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Against convention: propagate in jars of water

 
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It’s frowned on by green thumbs. But when I just stick my cuttings in a jar of water on the window sill and replace the water every few days I have a very high success rate at them growing roots.

For all the problems they mention, like them being the wrong type of roots, or weak roots, they’ve had great success when planted in the ground later. The stems being struck in pots of soil are too finicky for me, like they dry out and dye, and need constant watering and temperature fluctuates too greatly outdoors.

So far I’ve propagated rosemary and passionfruit. Figs and blueberries look like they’re breaking out roots too.
 
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I have really good luck doing this combined with root trimming.  As soon as the roots get a couple inches long, I cut them back to 3/4 of an inch or so.  It forces more roots, and forces the current roots to develop the small feeder roots.  The roots look like feathers after being trimmed a few times.
 
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I am an experimenter by nature.      I have been combining the Kratky method of growing plants with cutting propagation.

The best setup so far for me is to use a combo approach,   I put the cuttings in a jar or dipped into my fish water ( water from my water filter from my 1000 gal fish tank )...


Then after that I put a clear plastic top over that,   Inside of this is a Jar with a cloth towel in that wicks water into the chamber so the leaves of the cuttings stay nice an moist.

This works like a champ.      The sweet potato cutting roots have really gone crazy for me in this setup.
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Mart Hale
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More pictures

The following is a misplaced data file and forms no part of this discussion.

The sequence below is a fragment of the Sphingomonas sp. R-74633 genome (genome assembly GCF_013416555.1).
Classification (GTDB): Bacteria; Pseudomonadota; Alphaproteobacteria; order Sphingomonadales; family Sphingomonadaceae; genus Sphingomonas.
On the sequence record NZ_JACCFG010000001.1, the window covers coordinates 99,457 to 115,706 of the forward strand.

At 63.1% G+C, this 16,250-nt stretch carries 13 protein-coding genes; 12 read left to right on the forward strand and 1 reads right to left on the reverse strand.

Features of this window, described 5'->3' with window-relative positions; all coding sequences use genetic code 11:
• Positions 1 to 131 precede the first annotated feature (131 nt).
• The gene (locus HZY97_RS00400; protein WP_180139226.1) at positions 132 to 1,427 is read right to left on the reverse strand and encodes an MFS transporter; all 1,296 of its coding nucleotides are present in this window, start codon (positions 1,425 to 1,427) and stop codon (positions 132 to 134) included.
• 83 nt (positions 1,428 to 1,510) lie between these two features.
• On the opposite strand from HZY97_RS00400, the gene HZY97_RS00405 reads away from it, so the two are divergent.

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Trace Oswald
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Mart, could you explain more about what the cloth does?  Does it just wick water from the bin below to increase humidity or ?  I'm not really understanding your setup and I'd like to give it a try.
 
Mart Hale
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Trace Oswald wrote:Mart, could you explain more about what the cloth does?  Does it just wick water from the bin below to increase humidity or ?  I'm not really understanding your setup and I'd like to give it a try.




Sure... in the clear tupperware plastic turned upside down is a peanut butter jar filled with water.    The cloth in that peanut butter jar increases the humidity inside the tupperware so the leaves stay nice and moist.


I have also put in wet rags inside of the upside down clear plastic.      Just be sure it does not touch the cutting at it will cause it to rot, but inside not touching the plant works wonders till the plant gets rooted.
 
Trace Oswald
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Thanks for taking time to explain Mart.  It's a cool setup.  I'll have to try it.
 
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Mart Hale wrote:I am an experimenter by nature.      I have been combining the Kratky method of growing plants with cutting propagation.

The best setup so far for me is to use a combo approach,   I put the cuttings in a jar or dipped into my fish water ( water from my water filter from my 1000 gal fish tank )...


Then after that I put a clear plastic top over that,   Inside of this is a Jar with a cloth towel in that wicks water into the chamber so the leaves of the cuttings stay nice an moist.

This works like a champ.      The sweet potato cutting roots have really gone crazy for me in this setup.



I really really love this set up. We have a big fish tank with top filter I could do that on. Why did I never think of it before!
 
Mart Hale
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elle sagenev wrote:

Mart Hale wrote:I am an experimenter by nature.      I have been combining the Kratky method of growing plants with cutting propagation.

The best setup so far for me is to use a combo approach,   I put the cuttings in a jar or dipped into my fish water ( water from my water filter from my 1000 gal fish tank )...


Then after that I put a clear plastic top over that,   Inside of this is a Jar with a cloth towel in that wicks water into the chamber so the leaves of the cuttings stay nice an moist.

This works like a champ.      The sweet potato cutting roots have really gone crazy for me in this setup.



I really really love this set up. We have a big fish tank with top filter I could do that on. Why did I never think of it before!




Well it goes against everything they teach you in aquaponics.     They say you must have air into the water or horrible things happen with anerobic bacteria....

But.....    after reading on what people do with the results of methane genearation, and also korean natural farming ( uses anerobic ) methods, I decided to venture where they tell you not to go.


 
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